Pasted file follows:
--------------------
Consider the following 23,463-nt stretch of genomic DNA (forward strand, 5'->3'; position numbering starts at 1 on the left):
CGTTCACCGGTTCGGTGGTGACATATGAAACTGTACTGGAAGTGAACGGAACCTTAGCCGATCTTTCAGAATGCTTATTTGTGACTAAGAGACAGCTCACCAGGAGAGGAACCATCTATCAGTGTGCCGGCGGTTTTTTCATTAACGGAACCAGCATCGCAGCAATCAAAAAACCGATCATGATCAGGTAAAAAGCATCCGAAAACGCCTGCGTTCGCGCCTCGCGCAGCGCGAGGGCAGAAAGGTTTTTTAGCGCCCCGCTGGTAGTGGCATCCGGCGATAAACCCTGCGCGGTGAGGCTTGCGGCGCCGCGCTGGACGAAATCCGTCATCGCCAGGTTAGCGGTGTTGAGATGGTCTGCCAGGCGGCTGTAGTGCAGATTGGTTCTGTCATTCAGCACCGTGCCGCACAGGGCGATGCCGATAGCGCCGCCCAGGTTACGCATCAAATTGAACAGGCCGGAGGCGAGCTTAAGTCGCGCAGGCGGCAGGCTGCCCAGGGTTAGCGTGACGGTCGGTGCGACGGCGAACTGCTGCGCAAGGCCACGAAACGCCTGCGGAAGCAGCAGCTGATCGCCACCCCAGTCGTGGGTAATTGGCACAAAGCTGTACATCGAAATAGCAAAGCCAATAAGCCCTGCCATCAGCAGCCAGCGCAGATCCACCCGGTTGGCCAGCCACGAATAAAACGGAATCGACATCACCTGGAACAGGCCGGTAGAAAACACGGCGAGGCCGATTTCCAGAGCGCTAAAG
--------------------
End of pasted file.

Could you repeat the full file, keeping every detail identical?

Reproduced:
Consider the following 23,463-nt stretch of genomic DNA (forward strand, 5'->3'; position numbering starts at 1 on the left):
CGTTCACCGGTTCGGTGGTGACATATGAAACTGTACTGGAAGTGAACGGAACCTTAGCCGATCTTTCAGAATGCTTATTTGTGACTAAGAGACAGCTCACCAGGAGAGGAACCATCTATCAGTGTGCCGGCGGTTTTTTCATTAACGGAACCAGCATCGCAGCAATCAAAAAACCGATCATGATCAGGTAAAAAGCATCCGAAAACGCCTGCGTTCGCGCCTCGCGCAGCGCGAGGGCAGAAAGGTTTTTTAGCGCCCCGCTGGTAGTGGCATCCGGCGATAAACCCTGCGCGGTGAGGCTTGCGGCGCCGCGCTGGACGAAATCCGTCATCGCCAGGTTAGCGGTGTTGAGATGGTCTGCCAGGCGGCTGTAGTGCAGATTGGTTCTGTCATTCAGCACCGTGCCGCACAGGGCGATGCCGATAGCGCCGCCCAGGTTACGCATCAAATTGAACAGGCCGGAGGCGAGCTTAAGTCGCGCAGGCGGCAGGCTGCCCAGGGTTAGCGTGACGGTCGGTGCGACGGCGAACTGCTGCGCAAGGCCACGAAACGCCTGCGGAAGCAGCAGCTGATCGCCACCCCAGTCGTGGGTAATTGGCACAAAGCTGTACATCGAAATAGCAAAGCCAATAAGCCCTGCCATCAGCAGCCAGCGCAGATCCACCCGGTTGGCCAGCCACGAATAAAACGGAATCGACATCACCTGGAACAGGCCGGTAGAAAACACGGCGAGGCCGATTTCCAGAGCGCTAAAG